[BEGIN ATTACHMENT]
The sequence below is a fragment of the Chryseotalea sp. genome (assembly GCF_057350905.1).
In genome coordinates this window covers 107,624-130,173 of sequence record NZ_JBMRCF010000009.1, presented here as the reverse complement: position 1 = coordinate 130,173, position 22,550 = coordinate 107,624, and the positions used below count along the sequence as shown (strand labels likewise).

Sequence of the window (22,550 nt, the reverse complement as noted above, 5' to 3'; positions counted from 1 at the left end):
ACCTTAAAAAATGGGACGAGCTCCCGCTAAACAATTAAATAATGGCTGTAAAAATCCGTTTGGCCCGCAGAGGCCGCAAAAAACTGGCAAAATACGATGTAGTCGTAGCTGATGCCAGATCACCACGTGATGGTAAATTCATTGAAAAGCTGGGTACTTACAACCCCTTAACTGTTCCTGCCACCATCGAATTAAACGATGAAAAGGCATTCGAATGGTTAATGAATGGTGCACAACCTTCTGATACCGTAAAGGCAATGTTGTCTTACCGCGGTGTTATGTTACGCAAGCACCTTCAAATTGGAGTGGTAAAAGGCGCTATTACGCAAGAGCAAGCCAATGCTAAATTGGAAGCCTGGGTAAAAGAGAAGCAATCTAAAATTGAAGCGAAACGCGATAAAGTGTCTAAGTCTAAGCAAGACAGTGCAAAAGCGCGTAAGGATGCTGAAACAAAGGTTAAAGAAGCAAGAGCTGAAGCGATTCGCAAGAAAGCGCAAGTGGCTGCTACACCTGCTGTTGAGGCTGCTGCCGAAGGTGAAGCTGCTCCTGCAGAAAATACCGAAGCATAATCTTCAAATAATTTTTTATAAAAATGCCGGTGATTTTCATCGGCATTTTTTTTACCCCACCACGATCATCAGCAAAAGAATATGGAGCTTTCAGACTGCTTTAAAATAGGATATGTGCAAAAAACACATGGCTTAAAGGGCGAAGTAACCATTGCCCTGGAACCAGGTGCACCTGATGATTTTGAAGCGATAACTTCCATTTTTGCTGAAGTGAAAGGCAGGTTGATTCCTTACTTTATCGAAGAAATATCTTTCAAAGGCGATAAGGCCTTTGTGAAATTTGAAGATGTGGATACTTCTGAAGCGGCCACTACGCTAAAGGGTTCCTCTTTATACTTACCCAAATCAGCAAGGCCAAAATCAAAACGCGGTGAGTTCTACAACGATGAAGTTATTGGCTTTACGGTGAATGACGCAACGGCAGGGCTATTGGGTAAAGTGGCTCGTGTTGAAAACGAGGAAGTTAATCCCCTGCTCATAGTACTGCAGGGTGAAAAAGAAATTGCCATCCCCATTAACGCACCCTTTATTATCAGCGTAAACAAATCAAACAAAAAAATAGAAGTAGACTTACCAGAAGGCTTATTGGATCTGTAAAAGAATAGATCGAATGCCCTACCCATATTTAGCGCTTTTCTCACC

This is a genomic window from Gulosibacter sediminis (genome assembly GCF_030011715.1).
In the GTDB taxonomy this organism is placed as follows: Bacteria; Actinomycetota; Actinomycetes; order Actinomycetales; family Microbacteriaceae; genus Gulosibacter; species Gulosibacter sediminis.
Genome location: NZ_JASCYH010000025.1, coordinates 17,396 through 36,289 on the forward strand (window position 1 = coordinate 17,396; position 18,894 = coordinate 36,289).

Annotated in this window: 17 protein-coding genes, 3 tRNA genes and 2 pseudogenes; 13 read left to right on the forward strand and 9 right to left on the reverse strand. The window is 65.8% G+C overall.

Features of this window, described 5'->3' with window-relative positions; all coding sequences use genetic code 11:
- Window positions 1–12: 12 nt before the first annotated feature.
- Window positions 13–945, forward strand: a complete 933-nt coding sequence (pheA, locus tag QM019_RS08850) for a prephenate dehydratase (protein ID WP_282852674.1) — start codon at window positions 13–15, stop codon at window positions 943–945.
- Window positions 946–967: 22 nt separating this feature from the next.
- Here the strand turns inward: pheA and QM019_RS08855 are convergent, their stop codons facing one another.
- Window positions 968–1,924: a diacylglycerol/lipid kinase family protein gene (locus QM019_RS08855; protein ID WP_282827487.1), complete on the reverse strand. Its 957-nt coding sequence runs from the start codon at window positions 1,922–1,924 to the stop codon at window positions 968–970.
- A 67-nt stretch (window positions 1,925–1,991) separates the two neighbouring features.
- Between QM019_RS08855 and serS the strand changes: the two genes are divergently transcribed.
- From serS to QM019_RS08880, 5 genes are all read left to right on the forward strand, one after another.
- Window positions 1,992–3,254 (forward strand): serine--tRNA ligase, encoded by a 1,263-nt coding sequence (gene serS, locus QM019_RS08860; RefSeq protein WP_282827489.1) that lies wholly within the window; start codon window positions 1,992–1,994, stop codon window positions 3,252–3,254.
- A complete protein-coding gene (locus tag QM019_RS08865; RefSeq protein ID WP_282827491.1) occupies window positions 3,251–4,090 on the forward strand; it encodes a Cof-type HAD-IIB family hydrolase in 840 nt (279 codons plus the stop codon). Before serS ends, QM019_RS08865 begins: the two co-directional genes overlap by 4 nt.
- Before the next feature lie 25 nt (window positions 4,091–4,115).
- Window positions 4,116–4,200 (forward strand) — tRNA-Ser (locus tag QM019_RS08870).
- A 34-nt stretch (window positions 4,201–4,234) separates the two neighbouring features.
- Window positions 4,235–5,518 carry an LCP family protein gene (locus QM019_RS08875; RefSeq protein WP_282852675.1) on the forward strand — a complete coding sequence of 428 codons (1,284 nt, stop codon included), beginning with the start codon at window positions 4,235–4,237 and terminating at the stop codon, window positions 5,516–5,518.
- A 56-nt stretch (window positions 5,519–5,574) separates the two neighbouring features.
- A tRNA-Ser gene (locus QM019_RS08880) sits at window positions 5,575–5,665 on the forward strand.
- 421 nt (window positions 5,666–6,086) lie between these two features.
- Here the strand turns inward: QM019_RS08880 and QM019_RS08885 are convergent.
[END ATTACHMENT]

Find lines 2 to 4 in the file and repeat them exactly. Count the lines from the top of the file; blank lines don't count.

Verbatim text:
In genome coordinates this window covers 107,624-130,173 of sequence record NZ_JBMRCF010000009.1, presented here as the reverse complement: position 1 = coordinate 130,173, position 22,550 = coordinate 107,624, and the positions used below count along the sequence as shown (strand labels likewise).

Sequence of the window (22,550 nt, the reverse complement as noted above, 5' to 3'; positions counted from 1 at the left end):
ACCTTAAAAAATGGGACGAGCTCCCGCTAAACAATTAAATAATGGCTGTAAAAATCCGTTTGGCCCGCAGAGGCCGCAAAAAACTGGCAAAATACGATGTAGTCGTAGCTGATGCCAGATCACCACGTGATGGTAAATTCATTGAAAAGCTGGGTACTTACAACCCCTTAACTGTTCCTGCCACCATCGAATTAAACGATGAAAAGGCATTCGAATGGTTAATGAATGGTGCACAACCTTCTGATACCGTAAAGGCAATGTTGTCTTACCGCGGTGTTATGTTACGCAAGCACCTTCAAATTGGAGTGGTAAAAGGCGCTATTACGCAAGAGCAAGCCAATGCTAAATTGGAAGCCTGGGTAAAAGAGAAGCAATCTAAAATTGAAGCGAAACGCGATAAAGTGTCTAAGTCTAAGCAAGACAGTGCAAAAGCGCGTAAGGATGCTGAAACAAAGGTTAAAGAAGCAAGAGCTGAAGCGATTCGCAAGAAAGCGCAAGTGGCTGCTACACCTGCTGTTGAGGCTGCTGCCGAAGGTGAAGCTGCTCCTGCAGAAAATACCGAAGCATAATCTTCAAATAATTTTTTATAAAAATGCCGGTGATTTTCATCGGCATTTTTTTTACCCCACCACGATCATCAGCAAAAGAATATGGAGCTTTCAGACTGCTTTAAAATAGGATATGTGCAAAAAACACATGGCTTAAAGGGCGAAGTAACCATTGCCCTGGAACCAGGTGCACCTGATGATTTTGAAGCGATAACTTCCATTTTTGCTGAAGTGAAAGGCAGGTTGATTCCTTACTTTATCGAAGAAATATCTTTCAAAGGCGATAAGGCCTTTGTGAAATTTGAAGATGTGGATACTTCTGAAGCGGCCACTACGCTAAAGGGTTCCTCTTTATACTTACCCAAATCAGCAAGGCCAAAATCAAAACGCGGTGAGTTCTACAACGATGAAGTTATTGGCTTTACGGTGAATGACGCAACGGCAGGGCTATTGGGTAAAGTGGCTCGTGTTGAAAACGAGGAAGTTAATCCCCTGCTCATAGTACTGCAGGGTGAAAAAGAAATTGCCATCCCCATTAACGCACCCTTTATTATCAGCGTAAACAAATCAAACAAAAAAATAGAAGTAGACTTACCAGAAGGCTTATTGGATCTGTAAAAGAATAGATCGAATGCCCTACCCATATTTAGCGCTTTTCTCACC